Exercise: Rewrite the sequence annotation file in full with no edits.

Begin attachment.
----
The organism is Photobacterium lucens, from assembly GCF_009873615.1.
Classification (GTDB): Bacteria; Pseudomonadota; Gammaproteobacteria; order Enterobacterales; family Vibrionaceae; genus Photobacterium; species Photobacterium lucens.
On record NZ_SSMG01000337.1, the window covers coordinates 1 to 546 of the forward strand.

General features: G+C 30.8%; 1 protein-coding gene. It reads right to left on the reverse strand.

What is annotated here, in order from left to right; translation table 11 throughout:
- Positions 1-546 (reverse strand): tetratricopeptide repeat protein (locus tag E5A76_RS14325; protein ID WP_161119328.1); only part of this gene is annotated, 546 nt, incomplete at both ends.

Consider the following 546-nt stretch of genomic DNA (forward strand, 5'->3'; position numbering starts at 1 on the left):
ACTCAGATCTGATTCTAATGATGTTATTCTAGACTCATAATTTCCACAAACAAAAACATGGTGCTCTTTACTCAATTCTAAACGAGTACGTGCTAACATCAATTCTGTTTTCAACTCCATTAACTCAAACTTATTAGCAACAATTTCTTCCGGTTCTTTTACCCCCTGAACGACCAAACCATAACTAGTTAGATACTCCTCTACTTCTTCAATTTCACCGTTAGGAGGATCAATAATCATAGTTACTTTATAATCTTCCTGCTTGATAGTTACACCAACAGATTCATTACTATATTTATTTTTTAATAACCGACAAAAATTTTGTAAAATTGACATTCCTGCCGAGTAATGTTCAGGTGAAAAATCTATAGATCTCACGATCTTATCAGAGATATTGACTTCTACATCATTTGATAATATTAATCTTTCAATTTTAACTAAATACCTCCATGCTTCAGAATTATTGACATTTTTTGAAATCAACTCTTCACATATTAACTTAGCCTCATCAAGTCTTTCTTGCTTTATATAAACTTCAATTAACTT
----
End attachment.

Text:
The organism is Photobacterium lucens, from assembly GCF_009873615.1.
Classification (GTDB): Bacteria; Pseudomonadota; Gammaproteobacteria; order Enterobacterales; family Vibrionaceae; genus Photobacterium; species Photobacterium lucens.
On record NZ_SSMG01000337.1, the window covers coordinates 1 to 546 of the forward strand.

General features: G+C 30.8%; 1 protein-coding gene. It reads right to left on the reverse strand.

What is annotated here, in order from left to right; translation table 11 throughout:
- Positions 1-546 (reverse strand): tetratricopeptide repeat protein (locus tag E5A76_RS14325; protein ID WP_161119328.1); only part of this gene is annotated, 546 nt, incomplete at both ends.

Consider the following 546-nt stretch of genomic DNA (forward strand, 5'->3'; position numbering starts at 1 on the left):
ACTCAGATCTGATTCTAATGATGTTATTCTAGACTCATAATTTCCACAAACAAAAACATGGTGCTCTTTACTCAATTCTAAACGAGTACGTGCTAACATCAATTCTGTTTTCAACTCCATTAACTCAAACTTATTAGCAACAATTTCTTCCGGTTCTTTTACCCCCTGAACGACCAAACCATAACTAGTTAGATACTCCTCTACTTCTTCAATTTCACCGTTAGGAGGATCAATAATCATAGTTACTTTATAATCTTCCTGCTTGATAGTTACACCAACAGATTCATTACTATATTTATTTTTTAATAACCGACAAAAATTTTGTAAAATTGACATTCCTGCCGAGTAATGTTCAGGTGAAAAATCTATAGATCTCACGATCTTATCAGAGATATTGACTTCTACATCATTTGATAATATTAATCTTTCAATTTTAACTAAATACCTCCATGCTTCAGAATTATTGACATTTTTTGAAATCAACTCTTCACATATTAACTTAGCCTCATCAAGTCTTTCTTGCTTTATATAAACTTCAATTAACTT